‘Because I said so!’ is a less effective answer in a world where we now teach children to be inquisitive and question everything, however, it is sometimes necessary. Especially if you don’t have time at that point to explain your reason why, or if you’re dealing with younger children who wouldn’t understand some concepts because it’s outside of their developmental stage. But when possible, explain why, or risk such phrases becoming ineffective through overuse.

Bit of Both

Whilst raising children requires some elements of a ‘Dadtatorship’, most other areas are best handled in a ‘Dadocracy’. This involves discussing and having your children be part of some decision making processes.

Remember that raising children is about giving them life lessons to set them up for adulthood. Making decisions and discussing things with others as part of group, realising that you might not agree with others’ decisions and sometimes it is necessary to compromise, is a life skill that needs to be learned.

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Know When to Apply

There are many situations where a ‘Dadocracy’ can turn quickly into a ‘Dadtatorship’. I’ve learned many times that asking 3 children what movie they want to watch together or what they would like for dinner never leads to all 3 agreeing. Arguing ensues and then dad has to step in to make the decision for them.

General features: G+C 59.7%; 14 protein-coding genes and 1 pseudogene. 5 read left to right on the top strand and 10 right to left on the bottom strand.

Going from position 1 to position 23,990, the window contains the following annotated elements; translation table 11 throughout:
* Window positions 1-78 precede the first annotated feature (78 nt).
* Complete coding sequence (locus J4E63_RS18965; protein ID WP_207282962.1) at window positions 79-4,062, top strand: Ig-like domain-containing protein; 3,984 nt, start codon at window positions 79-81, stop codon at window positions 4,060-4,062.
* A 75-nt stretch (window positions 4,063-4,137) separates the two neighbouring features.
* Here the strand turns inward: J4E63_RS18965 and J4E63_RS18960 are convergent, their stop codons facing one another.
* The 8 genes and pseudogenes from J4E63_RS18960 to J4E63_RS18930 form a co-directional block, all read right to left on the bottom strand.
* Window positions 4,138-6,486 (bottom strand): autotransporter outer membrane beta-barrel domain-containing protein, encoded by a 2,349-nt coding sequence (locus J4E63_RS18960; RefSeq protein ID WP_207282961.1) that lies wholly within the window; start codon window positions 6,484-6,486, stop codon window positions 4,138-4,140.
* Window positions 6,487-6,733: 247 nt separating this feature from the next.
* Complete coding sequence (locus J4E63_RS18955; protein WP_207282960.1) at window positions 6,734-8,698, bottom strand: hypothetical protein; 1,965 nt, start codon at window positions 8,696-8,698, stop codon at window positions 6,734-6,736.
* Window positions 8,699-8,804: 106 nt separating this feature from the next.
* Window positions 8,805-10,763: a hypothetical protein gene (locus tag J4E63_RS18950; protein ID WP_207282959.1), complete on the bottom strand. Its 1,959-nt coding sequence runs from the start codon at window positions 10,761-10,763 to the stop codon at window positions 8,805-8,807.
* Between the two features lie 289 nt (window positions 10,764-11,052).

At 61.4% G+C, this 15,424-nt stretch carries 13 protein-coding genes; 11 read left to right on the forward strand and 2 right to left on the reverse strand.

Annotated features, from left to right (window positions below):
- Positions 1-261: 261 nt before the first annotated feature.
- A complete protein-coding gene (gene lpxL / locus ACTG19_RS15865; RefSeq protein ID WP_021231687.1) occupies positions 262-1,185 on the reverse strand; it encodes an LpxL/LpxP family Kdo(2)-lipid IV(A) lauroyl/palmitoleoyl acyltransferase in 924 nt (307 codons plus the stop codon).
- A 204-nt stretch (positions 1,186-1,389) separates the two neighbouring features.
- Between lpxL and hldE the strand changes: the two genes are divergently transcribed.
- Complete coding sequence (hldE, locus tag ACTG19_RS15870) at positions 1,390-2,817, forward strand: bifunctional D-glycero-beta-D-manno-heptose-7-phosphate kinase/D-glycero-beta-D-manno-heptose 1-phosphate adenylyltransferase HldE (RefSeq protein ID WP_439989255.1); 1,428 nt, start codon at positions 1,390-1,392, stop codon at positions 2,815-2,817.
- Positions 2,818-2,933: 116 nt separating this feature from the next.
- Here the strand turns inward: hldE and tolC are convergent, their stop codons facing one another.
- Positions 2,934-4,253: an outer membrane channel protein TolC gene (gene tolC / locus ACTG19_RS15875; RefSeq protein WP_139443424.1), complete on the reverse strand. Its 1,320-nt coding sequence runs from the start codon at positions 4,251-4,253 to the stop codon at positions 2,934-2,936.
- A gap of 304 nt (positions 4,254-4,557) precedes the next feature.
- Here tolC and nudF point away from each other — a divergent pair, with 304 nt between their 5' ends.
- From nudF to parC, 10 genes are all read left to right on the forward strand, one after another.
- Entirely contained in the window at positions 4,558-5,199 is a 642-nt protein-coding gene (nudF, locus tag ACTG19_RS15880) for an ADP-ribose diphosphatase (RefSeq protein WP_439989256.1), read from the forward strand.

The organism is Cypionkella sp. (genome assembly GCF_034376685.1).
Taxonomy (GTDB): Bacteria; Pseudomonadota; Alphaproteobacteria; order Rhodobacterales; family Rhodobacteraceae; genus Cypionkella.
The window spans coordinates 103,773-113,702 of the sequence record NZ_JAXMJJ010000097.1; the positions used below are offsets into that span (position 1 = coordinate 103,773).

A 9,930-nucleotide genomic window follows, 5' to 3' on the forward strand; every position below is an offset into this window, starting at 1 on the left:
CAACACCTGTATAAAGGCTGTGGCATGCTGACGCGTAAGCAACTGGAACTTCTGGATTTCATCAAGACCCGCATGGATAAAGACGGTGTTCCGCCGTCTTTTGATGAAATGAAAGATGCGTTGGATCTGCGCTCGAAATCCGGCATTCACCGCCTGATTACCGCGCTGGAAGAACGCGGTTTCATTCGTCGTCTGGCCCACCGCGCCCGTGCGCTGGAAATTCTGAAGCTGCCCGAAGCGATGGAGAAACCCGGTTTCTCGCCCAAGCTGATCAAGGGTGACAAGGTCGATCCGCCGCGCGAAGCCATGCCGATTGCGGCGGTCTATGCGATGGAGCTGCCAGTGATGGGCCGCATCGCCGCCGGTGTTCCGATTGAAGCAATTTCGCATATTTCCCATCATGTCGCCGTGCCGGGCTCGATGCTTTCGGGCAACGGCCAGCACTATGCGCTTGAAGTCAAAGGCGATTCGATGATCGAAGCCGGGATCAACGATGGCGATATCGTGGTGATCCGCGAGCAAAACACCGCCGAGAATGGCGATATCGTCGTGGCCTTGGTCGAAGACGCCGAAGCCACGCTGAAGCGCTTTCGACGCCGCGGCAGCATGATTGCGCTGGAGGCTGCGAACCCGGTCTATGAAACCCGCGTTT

Have processes in place to eliminate similar situations like this. Establishing a meal plan for the week, with each child choosing a meal or two whilst you choose the rest. It prevents those the on the spot decisions and let’s everyone know what’s coming. Doesn’t always make for completely smooth running, but it certainly helps.

In most aspects of life things aren’t always black and white, there are many grey areas. Know what things can’t be compromised on and what can. Pick your battles, be consistent, and hopefully your blend of ‘Dadtatorship’ and ‘Dadocracy’ will lead to a smooth running happy, loving home.